Uncover the jewels of Europe

We’ve always known travelling by river offers a special way to experience a country. Coasting through idyllic countryside, past sleepy fishing towns and into vibrant cities, a river cruise affords a special view of each place and grants access to those hard-to-reach gems along the riverbank. So we’ve gathered up a few of our favourite little-known or overlooked spots that are unique to Europe’s three most iconic rivers – the Rhine, the Rhône and the Danube.

The Rhine

Cutting deeply into mountains and winding its way through rolling valleys, forests and terraced vineyards, the River Rhine is known for its alpine scenery, fairytale castles and verdant winelands. 

Rhine river cruises offer an added attraction each December, when Christmas markets spring up in all the riverside towns. Whether you’re doing a turn on the twinkling ice rink of Heidelberg or browsing the stalls in Strasbourg’s town square with a warming glühwein, our Rhine Christmas cruises are sure to put you in the festive spirit.

Cologne – from the water

The best views of Cologne’s landmarks come from the Rhine: the historic town centre, the Gothic cathedral (said to contain the remains of the Three Wise Men), the chocolate museum and the Rheinauhafen district with its modern crane-shaped houses.

The Rhine Gorge

Between Koblenz and Rüdesheim, the Rhine carves its way through slate mountains, winding between hillside castles and steep terraced vineyards. Craggy cliffs and idyllic villages complete the fairytale landscape, best seen from the river.

Heidelberg Castle

Victor Hugo waxed lyrical about it, JMW Turner painted it: Heidelberg Castle is the quintessential German romantic ruin. A sprawling sandstone mirage rising from the foot of the Königstuhl, it offers stunning views from every precipice.

The Rhône

Joining the river along its southernmost stretch, Rhône river cruises offer a unique window into the rich heritage and serenity of Burgundy and Provence. Along the way, they twist and turn through the seductive landscapes that inspired Van Gogh and Cezanne, serve up the chance to sample the region’s fine wines and call at historic towns filled with impressive ancient and medieval architecture.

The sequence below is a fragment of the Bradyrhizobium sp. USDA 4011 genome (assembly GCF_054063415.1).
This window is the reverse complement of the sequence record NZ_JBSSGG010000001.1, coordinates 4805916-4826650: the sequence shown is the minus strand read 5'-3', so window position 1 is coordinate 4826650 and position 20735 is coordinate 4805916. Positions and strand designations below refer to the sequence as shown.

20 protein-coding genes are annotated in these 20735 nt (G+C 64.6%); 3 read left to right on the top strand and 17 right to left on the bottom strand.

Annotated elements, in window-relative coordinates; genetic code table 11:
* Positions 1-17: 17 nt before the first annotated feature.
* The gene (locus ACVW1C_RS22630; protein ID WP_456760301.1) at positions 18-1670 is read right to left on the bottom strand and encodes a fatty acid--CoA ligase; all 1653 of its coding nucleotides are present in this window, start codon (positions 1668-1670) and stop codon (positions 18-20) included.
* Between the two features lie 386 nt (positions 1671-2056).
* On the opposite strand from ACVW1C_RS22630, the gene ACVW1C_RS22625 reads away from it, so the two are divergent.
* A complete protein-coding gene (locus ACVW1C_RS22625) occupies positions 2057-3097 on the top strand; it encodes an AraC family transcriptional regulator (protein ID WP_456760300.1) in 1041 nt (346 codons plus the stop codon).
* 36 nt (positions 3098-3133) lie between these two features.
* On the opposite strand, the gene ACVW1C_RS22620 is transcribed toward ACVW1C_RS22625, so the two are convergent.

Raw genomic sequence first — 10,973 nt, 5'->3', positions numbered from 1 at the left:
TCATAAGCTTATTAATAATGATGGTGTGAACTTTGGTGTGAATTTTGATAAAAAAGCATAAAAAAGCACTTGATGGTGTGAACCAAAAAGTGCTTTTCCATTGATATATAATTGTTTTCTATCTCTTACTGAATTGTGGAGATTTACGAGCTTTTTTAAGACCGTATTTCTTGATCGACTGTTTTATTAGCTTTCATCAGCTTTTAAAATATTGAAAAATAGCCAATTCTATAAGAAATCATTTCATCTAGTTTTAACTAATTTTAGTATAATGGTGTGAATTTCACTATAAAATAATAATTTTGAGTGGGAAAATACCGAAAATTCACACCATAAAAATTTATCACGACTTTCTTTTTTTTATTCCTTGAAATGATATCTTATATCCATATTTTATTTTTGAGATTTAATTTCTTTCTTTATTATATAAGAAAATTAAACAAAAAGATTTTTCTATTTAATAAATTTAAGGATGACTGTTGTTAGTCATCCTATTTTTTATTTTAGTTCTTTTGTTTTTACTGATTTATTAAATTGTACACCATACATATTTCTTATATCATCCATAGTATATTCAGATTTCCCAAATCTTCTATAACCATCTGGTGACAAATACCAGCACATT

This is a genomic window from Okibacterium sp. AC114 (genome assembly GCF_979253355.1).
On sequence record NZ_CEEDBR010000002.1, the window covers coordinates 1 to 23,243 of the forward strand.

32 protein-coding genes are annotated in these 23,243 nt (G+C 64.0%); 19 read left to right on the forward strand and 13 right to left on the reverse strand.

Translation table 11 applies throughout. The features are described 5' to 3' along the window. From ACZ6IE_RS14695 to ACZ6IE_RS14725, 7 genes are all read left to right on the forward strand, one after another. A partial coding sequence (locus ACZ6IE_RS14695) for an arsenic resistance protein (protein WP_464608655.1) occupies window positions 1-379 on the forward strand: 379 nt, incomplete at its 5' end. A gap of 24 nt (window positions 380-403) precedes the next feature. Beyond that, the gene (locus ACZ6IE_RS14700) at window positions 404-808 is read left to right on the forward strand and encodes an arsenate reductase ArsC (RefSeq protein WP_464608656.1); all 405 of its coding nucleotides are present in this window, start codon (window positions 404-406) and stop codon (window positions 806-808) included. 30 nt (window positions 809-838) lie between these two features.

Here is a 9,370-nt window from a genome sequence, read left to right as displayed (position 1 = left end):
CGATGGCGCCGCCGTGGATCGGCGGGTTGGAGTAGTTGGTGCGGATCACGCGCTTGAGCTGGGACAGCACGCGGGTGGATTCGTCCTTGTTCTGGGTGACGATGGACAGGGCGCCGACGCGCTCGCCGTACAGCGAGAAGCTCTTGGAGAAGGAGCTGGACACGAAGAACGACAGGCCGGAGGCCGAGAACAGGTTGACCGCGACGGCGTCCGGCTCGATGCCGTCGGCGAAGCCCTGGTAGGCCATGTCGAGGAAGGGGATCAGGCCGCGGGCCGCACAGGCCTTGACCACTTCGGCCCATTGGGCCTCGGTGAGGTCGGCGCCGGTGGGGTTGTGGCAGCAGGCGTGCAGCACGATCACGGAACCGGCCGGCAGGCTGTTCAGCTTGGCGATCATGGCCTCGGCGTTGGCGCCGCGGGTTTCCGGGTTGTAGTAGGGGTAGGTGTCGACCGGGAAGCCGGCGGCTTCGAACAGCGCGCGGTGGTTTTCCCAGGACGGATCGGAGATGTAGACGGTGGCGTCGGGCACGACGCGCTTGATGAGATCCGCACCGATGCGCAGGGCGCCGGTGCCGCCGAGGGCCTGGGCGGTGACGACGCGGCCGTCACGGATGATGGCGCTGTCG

The Rhône Valley

Gently coursing south from France’s gastronomic capital of Lyon, the Rhône passes the well-conserved Roman ruins of Vienne and the ancient vines of the Côtes du Rhône, before the landscape opens out to sun-drenched orchards and lavender fields of Provence. Tranquillity abounds at every turn.


The Rhône is dotted with a number of medieval settlements, and the small walled city of Viviers is one of the most beautifully preserved, with its faded red roofs and narrow cobbled lanes. Highlights include an ornate cathedral, an ancient stone bridge and an 18th-century town hall. 

Camargue National Park

This beautiful nature reserve stretches inland from the Mediterranean coastline and incorporates an expansive wetland populated by noisy pink flamingos. This is where its eponymous Camargue horses roam freely, away from the black bulls that are bred here by gardians (cowboys). 

The Danube

Magnificent capital cities, medieval wine-making villages and idyllic landscapes: it’s no wonder that Danube river cruises are among our most popular holidays. Rising in Germany’s mountainous Black Forest, this famous river winds through nine more countries – Austria, Slovakia, Hungary, Serbia, Croatia, Romania, Moldavia and the Ukraine – before meeting the Black Sea.

Dürnstein Castle

The ruin of Dürnstein is located on one of most beautiful stretches of the Danube in Austria. It was made famous by its 12th-century prisoner Richard the Lionheart, held here in 1192-1193 after betraying King Leopold V. At least he had a view to enjoy.

Budapest from the water

View of Budapest’s most iconic buildings can all be enjoyed from the comfort of the water. Aside from its crowning glory of the Castle hilltop complex, look out for the neo-Renaissance Hungarian Academy building, Art Nouveau Gresham Palace, Gothic-style Hungarian Parliament building and contemporary Palace of Arts and The Whale shopping centre. 

Iron Gates Gorge

The best way to see this gorge that separates Serbia and Romania is by sailing through it. You’ll pass through rocky fairytale passages, past a 43m-high sculpture of an ancient Romanian king, and get a view of scattered remnants of ancient Turkish settlements throughout the landscape.